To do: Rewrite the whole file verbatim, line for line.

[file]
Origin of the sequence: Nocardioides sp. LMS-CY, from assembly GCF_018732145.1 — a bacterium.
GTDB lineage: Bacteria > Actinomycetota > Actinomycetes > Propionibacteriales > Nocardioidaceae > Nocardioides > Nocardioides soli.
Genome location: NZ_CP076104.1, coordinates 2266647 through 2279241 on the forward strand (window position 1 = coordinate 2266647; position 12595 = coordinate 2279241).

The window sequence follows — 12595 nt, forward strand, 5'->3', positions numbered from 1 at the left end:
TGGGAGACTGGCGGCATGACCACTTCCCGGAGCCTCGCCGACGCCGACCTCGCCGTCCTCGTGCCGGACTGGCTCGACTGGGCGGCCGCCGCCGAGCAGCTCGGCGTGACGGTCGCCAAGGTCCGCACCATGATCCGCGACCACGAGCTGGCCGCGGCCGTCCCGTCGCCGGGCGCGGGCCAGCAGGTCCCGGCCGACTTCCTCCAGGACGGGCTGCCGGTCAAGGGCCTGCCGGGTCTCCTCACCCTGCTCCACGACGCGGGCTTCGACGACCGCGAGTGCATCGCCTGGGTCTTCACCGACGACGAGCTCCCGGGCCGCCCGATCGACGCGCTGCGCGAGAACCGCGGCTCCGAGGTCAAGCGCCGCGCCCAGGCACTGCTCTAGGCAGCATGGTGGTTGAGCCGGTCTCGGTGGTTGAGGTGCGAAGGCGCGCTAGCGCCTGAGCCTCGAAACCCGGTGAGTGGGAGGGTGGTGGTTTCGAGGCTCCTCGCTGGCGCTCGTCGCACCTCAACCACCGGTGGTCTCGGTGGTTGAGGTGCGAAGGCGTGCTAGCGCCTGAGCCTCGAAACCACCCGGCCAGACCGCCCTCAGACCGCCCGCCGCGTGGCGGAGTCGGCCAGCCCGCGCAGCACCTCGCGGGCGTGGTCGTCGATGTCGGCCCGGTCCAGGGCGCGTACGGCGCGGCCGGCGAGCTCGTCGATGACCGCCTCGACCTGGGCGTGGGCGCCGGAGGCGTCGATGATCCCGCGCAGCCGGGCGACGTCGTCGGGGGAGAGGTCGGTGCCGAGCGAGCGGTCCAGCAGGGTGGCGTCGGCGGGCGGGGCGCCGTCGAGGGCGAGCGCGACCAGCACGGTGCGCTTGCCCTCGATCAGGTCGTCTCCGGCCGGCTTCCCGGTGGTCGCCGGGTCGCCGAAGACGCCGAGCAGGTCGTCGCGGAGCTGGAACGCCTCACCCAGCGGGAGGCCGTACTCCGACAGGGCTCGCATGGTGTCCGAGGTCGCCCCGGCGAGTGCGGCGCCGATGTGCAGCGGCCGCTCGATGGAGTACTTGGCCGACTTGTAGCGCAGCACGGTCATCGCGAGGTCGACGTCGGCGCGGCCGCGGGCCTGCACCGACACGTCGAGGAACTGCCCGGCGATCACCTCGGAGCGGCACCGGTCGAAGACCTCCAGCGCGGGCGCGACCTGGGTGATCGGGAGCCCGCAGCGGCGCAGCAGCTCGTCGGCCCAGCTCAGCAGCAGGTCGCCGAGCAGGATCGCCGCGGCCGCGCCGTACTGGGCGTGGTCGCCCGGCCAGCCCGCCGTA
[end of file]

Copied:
Origin of the sequence: Nocardioides sp. LMS-CY, from assembly GCF_018732145.1 — a bacterium.
GTDB lineage: Bacteria > Actinomycetota > Actinomycetes > Propionibacteriales > Nocardioidaceae > Nocardioides > Nocardioides soli.
Genome location: NZ_CP076104.1, coordinates 2266647 through 2279241 on the forward strand (window position 1 = coordinate 2266647; position 12595 = coordinate 2279241).

The window sequence follows — 12595 nt, forward strand, 5'->3', positions numbered from 1 at the left end:
TGGGAGACTGGCGGCATGACCACTTCCCGGAGCCTCGCCGACGCCGACCTCGCCGTCCTCGTGCCGGACTGGCTCGACTGGGCGGCCGCCGCCGAGCAGCTCGGCGTGACGGTCGCCAAGGTCCGCACCATGATCCGCGACCACGAGCTGGCCGCGGCCGTCCCGTCGCCGGGCGCGGGCCAGCAGGTCCCGGCCGACTTCCTCCAGGACGGGCTGCCGGTCAAGGGCCTGCCGGGTCTCCTCACCCTGCTCCACGACGCGGGCTTCGACGACCGCGAGTGCATCGCCTGGGTCTTCACCGACGACGAGCTCCCGGGCCGCCCGATCGACGCGCTGCGCGAGAACCGCGGCTCCGAGGTCAAGCGCCGCGCCCAGGCACTGCTCTAGGCAGCATGGTGGTTGAGCCGGTCTCGGTGGTTGAGGTGCGAAGGCGCGCTAGCGCCTGAGCCTCGAAACCCGGTGAGTGGGAGGGTGGTGGTTTCGAGGCTCCTCGCTGGCGCTCGTCGCACCTCAACCACCGGTGGTCTCGGTGGTTGAGGTGCGAAGGCGTGCTAGCGCCTGAGCCTCGAAACCACCCGGCCAGACCGCCCTCAGACCGCCCGCCGCGTGGCGGAGTCGGCCAGCCCGCGCAGCACCTCGCGGGCGTGGTCGTCGATGTCGGCCCGGTCCAGGGCGCGTACGGCGCGGCCGGCGAGCTCGTCGATGACCGCCTCGACCTGGGCGTGGGCGCCGGAGGCGTCGATGATCCCGCGCAGCCGGGCGACGTCGTCGGGGGAGAGGTCGGTGCCGAGCGAGCGGTCCAGCAGGGTGGCGTCGGCGGGCGGGGCGCCGTCGAGGGCGAGCGCGACCAGCACGGTGCGCTTGCCCTCGATCAGGTCGTCTCCGGCCGGCTTCCCGGTGGTCGCCGGGTCGCCGAAGACGCCGAGCAGGTCGTCGCGGAGCTGGAACGCCTCACCCAGCGGGAGGCCGTACTCCGACAGGGCTCGCATGGTGTCCGAGGTCGCCCCGGCGAGTGCGGCGCCGATGTGCAGCGGCCGCTCGATGGAGTACTTGGCCGACTTGTAGCGCAGCACGGTCATCGCGAGGTCGACGTCGGCGCGGCCGCGGGCCTGCACCGACACGTCGAGGAACTGCCCGGCGATCACCTCGGAGCGGCACCGGTCGAAGACCTCCAGCGCGGGCGCGACCTGGGTGATCGGGAGCCCGCAGCGGCGCAGCAGCTCGTCGGCCCAGCTCAGCAGCAGGTCGCCGAGCAGGATCGCCGCGGCCGCGCCGTACTGGGCGTGGTCGCCCGGCCAGCCCGCCGTA